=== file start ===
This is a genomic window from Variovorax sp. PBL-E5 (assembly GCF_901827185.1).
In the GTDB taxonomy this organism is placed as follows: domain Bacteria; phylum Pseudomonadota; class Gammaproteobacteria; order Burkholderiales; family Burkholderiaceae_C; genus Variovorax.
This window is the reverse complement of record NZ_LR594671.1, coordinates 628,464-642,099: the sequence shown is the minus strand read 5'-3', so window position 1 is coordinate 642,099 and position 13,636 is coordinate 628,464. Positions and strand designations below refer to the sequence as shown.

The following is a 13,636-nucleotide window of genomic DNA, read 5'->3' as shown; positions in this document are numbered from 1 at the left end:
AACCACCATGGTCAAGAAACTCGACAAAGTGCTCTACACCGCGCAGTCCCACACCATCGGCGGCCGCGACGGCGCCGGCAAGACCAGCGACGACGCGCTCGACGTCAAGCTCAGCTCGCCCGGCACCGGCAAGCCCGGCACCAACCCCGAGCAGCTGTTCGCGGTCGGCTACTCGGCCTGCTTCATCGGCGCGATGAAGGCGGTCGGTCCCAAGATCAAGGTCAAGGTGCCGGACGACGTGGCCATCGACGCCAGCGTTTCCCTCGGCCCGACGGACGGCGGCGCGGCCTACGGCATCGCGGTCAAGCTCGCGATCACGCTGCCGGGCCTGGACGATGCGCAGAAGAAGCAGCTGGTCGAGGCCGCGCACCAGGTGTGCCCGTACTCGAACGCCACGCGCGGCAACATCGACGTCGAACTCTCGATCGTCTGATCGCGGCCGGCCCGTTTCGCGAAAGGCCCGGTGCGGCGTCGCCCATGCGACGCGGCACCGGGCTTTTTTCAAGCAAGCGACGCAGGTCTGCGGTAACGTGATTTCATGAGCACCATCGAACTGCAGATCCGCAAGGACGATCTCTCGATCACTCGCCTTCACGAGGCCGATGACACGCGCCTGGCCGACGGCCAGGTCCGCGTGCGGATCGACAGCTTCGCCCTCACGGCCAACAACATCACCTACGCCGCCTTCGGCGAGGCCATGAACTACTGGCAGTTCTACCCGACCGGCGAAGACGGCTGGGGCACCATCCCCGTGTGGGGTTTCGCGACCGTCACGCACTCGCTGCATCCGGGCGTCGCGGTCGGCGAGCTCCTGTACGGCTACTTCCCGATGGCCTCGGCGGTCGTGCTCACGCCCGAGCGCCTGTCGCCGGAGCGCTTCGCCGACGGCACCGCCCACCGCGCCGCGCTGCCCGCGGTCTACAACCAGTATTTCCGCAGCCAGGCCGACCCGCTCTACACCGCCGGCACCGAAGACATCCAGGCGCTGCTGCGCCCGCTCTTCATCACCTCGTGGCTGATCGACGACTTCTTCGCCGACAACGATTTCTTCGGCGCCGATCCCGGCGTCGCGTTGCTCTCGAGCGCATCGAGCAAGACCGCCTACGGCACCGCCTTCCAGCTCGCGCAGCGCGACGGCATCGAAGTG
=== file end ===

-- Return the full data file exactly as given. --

This is a genomic window from Variovorax sp. PBL-E5 (assembly GCF_901827185.1).
In the GTDB taxonomy this organism is placed as follows: domain Bacteria; phylum Pseudomonadota; class Gammaproteobacteria; order Burkholderiales; family Burkholderiaceae_C; genus Variovorax.
This window is the reverse complement of record NZ_LR594671.1, coordinates 628,464-642,099: the sequence shown is the minus strand read 5'-3', so window position 1 is coordinate 642,099 and position 13,636 is coordinate 628,464. Positions and strand designations below refer to the sequence as shown.

The following is a 13,636-nucleotide window of genomic DNA, read 5'->3' as shown; positions in this document are numbered from 1 at the left end:
AACCACCATGGTCAAGAAACTCGACAAAGTGCTCTACACCGCGCAGTCCCACACCATCGGCGGCCGCGACGGCGCCGGCAAGACCAGCGACGACGCGCTCGACGTCAAGCTCAGCTCGCCCGGCACCGGCAAGCCCGGCACCAACCCCGAGCAGCTGTTCGCGGTCGGCTACTCGGCCTGCTTCATCGGCGCGATGAAGGCGGTCGGTCCCAAGATCAAGGTCAAGGTGCCGGACGACGTGGCCATCGACGCCAGCGTTTCCCTCGGCCCGACGGACGGCGGCGCGGCCTACGGCATCGCGGTCAAGCTCGCGATCACGCTGCCGGGCCTGGACGATGCGCAGAAGAAGCAGCTGGTCGAGGCCGCGCACCAGGTGTGCCCGTACTCGAACGCCACGCGCGGCAACATCGACGTCGAACTCTCGATCGTCTGATCGCGGCCGGCCCGTTTCGCGAAAGGCCCGGTGCGGCGTCGCCCATGCGACGCGGCACCGGGCTTTTTTCAAGCAAGCGACGCAGGTCTGCGGTAACGTGATTTCATGAGCACCATCGAACTGCAGATCCGCAAGGACGATCTCTCGATCACTCGCCTTCACGAGGCCGATGACACGCGCCTGGCCGACGGCCAGGTCCGCGTGCGGATCGACAGCTTCGCCCTCACGGCCAACAACATCACCTACGCCGCCTTCGGCGAGGCCATGAACTACTGGCAGTTCTACCCGACCGGCGAAGACGGCTGGGGCACCATCCCCGTGTGGGGTTTCGCGACCGTCACGCACTCGCTGCATCCGGGCGTCGCGGTCGGCGAGCTCCTGTACGGCTACTTCCCGATGGCCTCGGCGGTCGTGCTCACGCCCGAGCGCCTGTCGCCGGAGCGCTTCGCCGACGGCACCGCCCACCGCGCCGCGCTGCCCGCGGTCTACAACCAGTATTTCCGCAGCCAGGCCGACCCGCTCTACACCGCCGGCACCGAAGACATCCAGGCGCTGCTGCGCCCGCTCTTCATCACCTCGTGGCTGATCGACGACTTCTTCGCCGACAACGATTTCTTCGGCGCCGATCCCGGCGTCGCGTTGCTCTCGAGCGCATCGAGCAAGACCGCCTACGGCACCGCCTTCCAGCTCGCGCAGCGCGACGGCATCGAAGTG